expanded R&D facility in Pennsylvania and expected employment levels.
Forward-looking statements are not guarantees of future performance and
are subject to risks, uncertainties, and changes in circumstances that
are difficult to predict. Important factors that could cause actual
results to differ materially from those expressed or implied in the
forward-looking statements include: (a) unfavorable changes in general
economic conditions or in the markets served by Alcoa, including
aerospace, automotive, building and construction, and other markets; (b)
Alcoa’s inability to successfully implement, or to realize expected
benefits from, new technologies, investments, capacity expansions, or
advanced manufacturing processes, including, without limitation, the
expanded R&D facility in Pennsylvania, Alcoa’s proprietary metal
powders, Alcoa’s new Ampliforge™ process for combining advanced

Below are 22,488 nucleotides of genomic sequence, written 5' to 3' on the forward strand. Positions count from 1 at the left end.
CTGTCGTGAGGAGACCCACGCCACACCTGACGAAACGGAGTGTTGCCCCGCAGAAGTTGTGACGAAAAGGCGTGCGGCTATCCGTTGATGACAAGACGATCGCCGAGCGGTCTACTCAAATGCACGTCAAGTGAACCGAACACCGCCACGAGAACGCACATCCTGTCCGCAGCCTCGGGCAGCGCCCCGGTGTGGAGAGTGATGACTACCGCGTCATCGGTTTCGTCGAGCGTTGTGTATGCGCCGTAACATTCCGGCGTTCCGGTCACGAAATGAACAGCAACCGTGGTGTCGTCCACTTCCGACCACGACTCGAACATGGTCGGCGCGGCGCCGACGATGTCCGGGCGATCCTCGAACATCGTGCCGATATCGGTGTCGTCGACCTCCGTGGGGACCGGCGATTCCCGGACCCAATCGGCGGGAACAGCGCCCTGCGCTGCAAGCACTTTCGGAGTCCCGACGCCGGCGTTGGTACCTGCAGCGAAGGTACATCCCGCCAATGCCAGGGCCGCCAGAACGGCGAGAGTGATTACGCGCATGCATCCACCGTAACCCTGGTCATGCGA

materials, designs and additive and traditional manufacturing processes,
Alcoa’s Hot Isostatic Pressing technology, and other innovative products
and techniques; (c) the impact of competitive developments, changes in
the regulatory environment, or trends in the metals engineering,
technology, and manufacturing sectors; (d) failure of Alcoa’s additive
manufacturing processes to meet customer specifications, product
qualification tests, strength or fatigue resistance expectations, or
other quality, design, cost, safety, or performance requirements; (e)
Alcoa’s inability to realize expected benefits, as planned and by
targeted completion dates, from the RTI acquisition; and (f) the other
risk factors discussed in Alcoa’s Form 10-K for the year ended December
31, 2014, and other reports filed with the Securities and Exchange
Commission. Alcoa disclaims any intention or obligation to update
publicly any forward-looking statements, whether in response to new
information, future events or otherwise, except as required by
applicable law.

Investor Contact
Nahla Azmy, 212-836-2674
Media Contact
Christa Bowers, 212-836-2605